Editorial: Keeping the Transparency Focus on Quality Improvement

Added on Jul 22, 2016

Editorial: Keeping the Transparency Focus on Quality Improvement
By Diana Mahoney
From Industry Edge July 2016

Health care systems that have adopted transparency as a strategy to improve their performance by engaging patients and caregivers with complete and objective data understand that doing it “right” takes time, commitment, leadership support and, most of all, perseverance. They also understand that, at times, it may be difficult to hear the signal amid all of the distracting noise that threatens to halt their progress.

The noise can come in the form of pushback from executives who are ambivalent about the process; it can come from individual physicians or physician groups who are worried about having a light shone on their own performance; it can even come from industry sources who fear becoming irrelevant because they don’t have the tools or technology to compete in a newly transparent, value-based marketplace.

Separating the signal from the noise requires a special filter—one that maintains steely focus on the essence and value of true performance transparency, which is to meet patients’ needs for safe, effective, quality care, according to Press Ganey Chief Medical Officer Dr. Thomas H. Lee. “This can only be achieved by nurturing a culture of continuous quality improvement, educating and engaging clinicians in the journey, and adopting a robust process that is powered by scientifically valid performance data to inspire confidence across all stakeholders,” he said.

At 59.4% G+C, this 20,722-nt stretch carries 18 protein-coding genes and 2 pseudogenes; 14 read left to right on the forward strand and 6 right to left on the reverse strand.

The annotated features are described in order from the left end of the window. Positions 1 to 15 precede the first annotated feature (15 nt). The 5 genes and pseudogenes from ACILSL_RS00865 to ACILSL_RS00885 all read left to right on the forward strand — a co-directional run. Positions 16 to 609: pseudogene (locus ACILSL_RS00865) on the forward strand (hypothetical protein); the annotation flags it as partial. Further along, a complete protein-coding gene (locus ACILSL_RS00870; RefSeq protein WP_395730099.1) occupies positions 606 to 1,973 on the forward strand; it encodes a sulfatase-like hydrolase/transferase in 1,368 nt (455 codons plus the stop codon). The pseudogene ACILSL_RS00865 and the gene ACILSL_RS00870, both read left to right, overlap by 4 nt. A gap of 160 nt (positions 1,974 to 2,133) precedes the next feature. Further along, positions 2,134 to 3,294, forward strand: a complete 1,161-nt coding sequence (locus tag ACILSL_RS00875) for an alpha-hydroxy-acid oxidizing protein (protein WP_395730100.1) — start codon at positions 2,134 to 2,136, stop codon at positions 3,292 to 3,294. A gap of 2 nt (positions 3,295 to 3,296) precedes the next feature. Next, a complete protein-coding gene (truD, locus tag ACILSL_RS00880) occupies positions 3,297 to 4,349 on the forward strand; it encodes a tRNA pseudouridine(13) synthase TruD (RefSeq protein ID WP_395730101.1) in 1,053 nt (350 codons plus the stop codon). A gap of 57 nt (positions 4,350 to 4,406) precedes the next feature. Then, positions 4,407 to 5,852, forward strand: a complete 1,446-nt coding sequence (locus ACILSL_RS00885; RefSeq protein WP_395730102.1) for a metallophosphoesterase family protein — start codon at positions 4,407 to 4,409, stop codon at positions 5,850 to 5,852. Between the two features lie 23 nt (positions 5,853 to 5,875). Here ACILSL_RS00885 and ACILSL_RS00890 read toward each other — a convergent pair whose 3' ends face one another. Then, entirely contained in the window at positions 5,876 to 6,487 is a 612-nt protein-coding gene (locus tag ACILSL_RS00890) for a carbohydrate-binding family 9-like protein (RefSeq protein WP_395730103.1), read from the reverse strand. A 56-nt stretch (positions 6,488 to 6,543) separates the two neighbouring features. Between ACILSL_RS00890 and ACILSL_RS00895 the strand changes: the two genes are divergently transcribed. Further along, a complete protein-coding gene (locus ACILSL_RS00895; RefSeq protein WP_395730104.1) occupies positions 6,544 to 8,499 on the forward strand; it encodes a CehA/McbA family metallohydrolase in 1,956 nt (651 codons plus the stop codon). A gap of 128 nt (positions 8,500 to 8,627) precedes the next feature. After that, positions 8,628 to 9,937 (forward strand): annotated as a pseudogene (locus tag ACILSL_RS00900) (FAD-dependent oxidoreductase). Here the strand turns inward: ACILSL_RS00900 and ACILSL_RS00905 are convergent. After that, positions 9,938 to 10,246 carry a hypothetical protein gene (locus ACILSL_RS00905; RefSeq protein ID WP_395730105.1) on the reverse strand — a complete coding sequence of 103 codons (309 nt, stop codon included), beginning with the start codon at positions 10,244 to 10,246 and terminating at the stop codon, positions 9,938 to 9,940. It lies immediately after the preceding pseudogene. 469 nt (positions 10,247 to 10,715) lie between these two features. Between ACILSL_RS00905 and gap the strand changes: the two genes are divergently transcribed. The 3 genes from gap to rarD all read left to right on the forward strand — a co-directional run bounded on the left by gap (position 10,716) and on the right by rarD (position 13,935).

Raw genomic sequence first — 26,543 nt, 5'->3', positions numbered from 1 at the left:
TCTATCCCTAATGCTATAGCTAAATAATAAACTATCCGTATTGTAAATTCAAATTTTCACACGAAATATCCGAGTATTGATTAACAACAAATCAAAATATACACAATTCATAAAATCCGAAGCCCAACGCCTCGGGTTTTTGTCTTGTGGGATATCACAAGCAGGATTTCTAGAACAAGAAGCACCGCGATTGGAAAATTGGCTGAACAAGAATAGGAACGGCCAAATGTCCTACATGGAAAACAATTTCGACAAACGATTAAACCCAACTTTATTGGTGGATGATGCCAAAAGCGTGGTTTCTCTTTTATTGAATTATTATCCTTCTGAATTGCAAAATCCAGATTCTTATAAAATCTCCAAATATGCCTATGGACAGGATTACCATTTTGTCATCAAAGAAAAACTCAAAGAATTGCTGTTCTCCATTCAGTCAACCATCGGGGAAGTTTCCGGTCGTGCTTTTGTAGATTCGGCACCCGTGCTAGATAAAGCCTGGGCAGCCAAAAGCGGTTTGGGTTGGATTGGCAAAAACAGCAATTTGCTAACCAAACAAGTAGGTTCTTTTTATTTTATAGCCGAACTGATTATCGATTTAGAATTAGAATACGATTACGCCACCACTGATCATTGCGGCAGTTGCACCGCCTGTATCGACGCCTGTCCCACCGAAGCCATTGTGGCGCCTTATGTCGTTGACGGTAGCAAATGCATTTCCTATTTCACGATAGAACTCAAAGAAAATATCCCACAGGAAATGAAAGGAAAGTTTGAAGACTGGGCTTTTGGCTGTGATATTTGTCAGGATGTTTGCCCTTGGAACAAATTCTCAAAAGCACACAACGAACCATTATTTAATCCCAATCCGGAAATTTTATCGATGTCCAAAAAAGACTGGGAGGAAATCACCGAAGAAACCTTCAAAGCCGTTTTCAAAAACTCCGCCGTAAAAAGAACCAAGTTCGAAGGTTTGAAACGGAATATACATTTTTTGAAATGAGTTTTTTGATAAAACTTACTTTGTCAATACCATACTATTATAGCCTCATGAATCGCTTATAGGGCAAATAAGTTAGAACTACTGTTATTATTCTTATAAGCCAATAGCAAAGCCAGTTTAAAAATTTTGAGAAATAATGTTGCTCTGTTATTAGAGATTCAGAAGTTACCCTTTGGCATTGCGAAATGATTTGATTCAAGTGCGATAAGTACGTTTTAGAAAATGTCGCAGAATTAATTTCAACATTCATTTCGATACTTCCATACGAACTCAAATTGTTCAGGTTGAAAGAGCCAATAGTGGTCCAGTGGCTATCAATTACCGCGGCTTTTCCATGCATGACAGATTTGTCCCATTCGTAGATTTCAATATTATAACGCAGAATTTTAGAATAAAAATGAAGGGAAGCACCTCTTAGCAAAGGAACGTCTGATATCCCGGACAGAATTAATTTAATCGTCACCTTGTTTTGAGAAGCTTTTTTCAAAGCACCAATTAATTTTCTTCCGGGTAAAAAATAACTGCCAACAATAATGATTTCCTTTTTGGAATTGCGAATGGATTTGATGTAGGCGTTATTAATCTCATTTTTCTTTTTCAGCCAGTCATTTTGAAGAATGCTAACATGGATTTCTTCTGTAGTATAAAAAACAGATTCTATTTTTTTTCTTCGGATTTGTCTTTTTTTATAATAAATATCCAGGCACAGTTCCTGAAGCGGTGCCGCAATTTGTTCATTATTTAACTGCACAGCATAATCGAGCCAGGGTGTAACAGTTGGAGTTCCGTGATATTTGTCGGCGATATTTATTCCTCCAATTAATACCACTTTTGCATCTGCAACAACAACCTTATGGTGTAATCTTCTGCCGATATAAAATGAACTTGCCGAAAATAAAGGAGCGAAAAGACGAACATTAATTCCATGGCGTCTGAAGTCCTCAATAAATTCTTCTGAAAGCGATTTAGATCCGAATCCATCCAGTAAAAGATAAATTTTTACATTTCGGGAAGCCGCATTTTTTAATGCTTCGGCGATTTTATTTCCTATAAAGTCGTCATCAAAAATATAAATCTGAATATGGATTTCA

From the patient’s perspective, the “face” of transparency is reflected in online physician reviews. To trust the data, patients must trust the process both when they read the reviews and when they participate in the surveys, Dr. Lee explained. As consumers, patients want assurance that the ratings are truly reflective of actual patient experiences, that they represent statistically meaningful sample sizes and that the comments—negative and positive—are presented in their entirety, unedited but for those that are libelous, slanderous, or profane or that risk the privacy of patients, he said.

As survey participants, patients expect confidentiality, though not anonymity, because to be anonymous is to have no voice. “Patients want to be heard, and they want what they say to matter,” Dr. Lee said. To that end, “providers must promise confidentiality and honor that promise when sharing patient reviews—whether in board meetings, during leadership rounds, in staff coaching or online—by de-identifying ratings and comments.”

For providers, transparency represents a reliable, meaningful way to take an active role in the conversation about the quality of the care experience they deliver, Dr. Lee stressed. “Organizations that embrace transparency as a cultural value and embark on their transparency journey guided by the goal of reducing patient suffering and improving the quality, safety  and experience of care are in the best position to disregard any distracting noise that might impede their progress.”